Project Management

Good Stakeholder Communication in Action

Whether you like it or not, communication is at the heart of most jobs, in varying degrees. In a post for A Girl’s Guide to Project Management, Elizabeth Harrin discusses some of the techniques she has perfected throughout the years to make stakeholder communication successful.

Use Every Channel Available

Sometimes, a good ole fashioned pen and paper can do just the trick to successfully communicate. For instance, a handwritten note goes a long way toward showing the company that you went the extra mile to wish them a happy holiday. But email is, of course, the cornerstone of communication in the modern business world. This form is especially beneficial when you are working with people from different time zones, because you never have to coordinate times for virtual meetings or worry about a message never being received. All the same, when possible Harrin enjoys using Skype, as it enables a more collaborative approach to completing work.

Keeping stakeholders in the loop is essential to a project’s success, but stakeholders do not need to be given the same level of detail as others involved. For example, the team working on the project should receive all of the pertinent information and continuously get updates about all these details, but stakeholders do not need such a finite look into the project’s workings. Senior management does not need information at this level either, but their position warrants more details than the stakeholders. Harrin uses a combination of emails, Word documents, spreadsheets, and templates to most completely convey her reporting. If you decide to use a project management software tool to communicate though, just make sure stakeholders understand how to use the technology first.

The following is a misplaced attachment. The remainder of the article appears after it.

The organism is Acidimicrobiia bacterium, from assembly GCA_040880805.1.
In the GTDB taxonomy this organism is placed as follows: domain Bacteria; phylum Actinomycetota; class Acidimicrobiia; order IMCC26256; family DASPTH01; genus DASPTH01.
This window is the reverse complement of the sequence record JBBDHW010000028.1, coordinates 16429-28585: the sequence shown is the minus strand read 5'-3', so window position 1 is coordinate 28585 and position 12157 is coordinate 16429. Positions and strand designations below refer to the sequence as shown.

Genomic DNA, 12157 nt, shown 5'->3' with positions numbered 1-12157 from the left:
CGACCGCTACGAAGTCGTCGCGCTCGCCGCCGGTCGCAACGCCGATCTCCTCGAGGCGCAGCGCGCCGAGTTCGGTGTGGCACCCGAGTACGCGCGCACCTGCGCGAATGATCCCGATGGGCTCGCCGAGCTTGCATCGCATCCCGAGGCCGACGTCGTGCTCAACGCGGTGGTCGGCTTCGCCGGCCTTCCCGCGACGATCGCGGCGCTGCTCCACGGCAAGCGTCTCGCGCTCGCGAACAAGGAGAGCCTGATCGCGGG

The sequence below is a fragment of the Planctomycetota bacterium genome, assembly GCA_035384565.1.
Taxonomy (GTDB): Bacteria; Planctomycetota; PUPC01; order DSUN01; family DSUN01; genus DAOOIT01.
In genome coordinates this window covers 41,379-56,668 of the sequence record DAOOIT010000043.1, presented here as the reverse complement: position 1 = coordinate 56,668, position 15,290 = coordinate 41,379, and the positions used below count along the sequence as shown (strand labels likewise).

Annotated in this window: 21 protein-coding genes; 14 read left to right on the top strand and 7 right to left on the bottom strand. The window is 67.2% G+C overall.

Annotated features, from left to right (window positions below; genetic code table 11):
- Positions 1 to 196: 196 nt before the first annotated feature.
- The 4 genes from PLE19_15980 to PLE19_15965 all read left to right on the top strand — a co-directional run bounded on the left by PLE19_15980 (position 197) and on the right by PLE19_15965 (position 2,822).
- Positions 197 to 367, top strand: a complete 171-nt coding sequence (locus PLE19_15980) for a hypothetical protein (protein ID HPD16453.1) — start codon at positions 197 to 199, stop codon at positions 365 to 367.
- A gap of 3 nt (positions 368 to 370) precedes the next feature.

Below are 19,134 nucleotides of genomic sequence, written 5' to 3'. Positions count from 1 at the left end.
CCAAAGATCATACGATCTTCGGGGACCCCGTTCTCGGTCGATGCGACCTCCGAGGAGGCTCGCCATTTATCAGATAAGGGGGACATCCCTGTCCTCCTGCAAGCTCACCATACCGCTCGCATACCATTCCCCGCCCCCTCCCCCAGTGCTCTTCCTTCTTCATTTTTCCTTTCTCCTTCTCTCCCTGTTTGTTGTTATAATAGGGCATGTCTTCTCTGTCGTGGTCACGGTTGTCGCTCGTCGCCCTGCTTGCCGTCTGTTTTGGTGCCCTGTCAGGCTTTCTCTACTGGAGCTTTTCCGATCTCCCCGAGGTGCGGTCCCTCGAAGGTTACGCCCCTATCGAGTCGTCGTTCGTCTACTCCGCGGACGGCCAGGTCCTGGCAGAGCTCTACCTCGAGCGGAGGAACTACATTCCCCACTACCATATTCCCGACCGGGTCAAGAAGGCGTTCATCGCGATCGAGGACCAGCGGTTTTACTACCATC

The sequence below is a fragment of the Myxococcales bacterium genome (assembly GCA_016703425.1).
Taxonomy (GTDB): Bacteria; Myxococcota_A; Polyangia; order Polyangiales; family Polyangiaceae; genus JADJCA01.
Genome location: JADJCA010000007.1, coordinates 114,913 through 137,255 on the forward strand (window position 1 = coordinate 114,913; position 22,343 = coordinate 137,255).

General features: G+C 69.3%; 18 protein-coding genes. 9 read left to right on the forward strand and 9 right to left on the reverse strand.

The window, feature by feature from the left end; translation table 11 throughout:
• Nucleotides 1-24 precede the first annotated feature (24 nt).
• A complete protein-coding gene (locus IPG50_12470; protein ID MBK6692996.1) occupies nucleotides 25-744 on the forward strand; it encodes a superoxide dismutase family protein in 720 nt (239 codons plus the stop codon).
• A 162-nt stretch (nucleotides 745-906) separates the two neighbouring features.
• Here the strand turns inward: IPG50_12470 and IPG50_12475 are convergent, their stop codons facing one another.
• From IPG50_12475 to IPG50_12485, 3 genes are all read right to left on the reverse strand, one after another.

When problems arise, it is vital to report them as quickly as possible. Using a simple weekly meeting creates the perfect platform to inform people of any issues that have come up, and to even brainstorm solutions:

Weekly meetings provide an informal opportunity to raise problems, perhaps before they’ve even made it on to the issue log. It’s also an opportunity to remind stakeholders about what is coming up and to set their expectations. Meeting people regularly builds confidence and credibility – two things that can be in short supply at the beginning of a project with a new team, so anything I can do to get those quickly is good.

When it comes to communication, it is important to simply engage in it, no matter how you do it. You can read the original post here:

Danielle Koehler

Danielle is a staff writer for CAI's Accelerating IT Success. She has degrees in English and human resource management from Shippensburg University.

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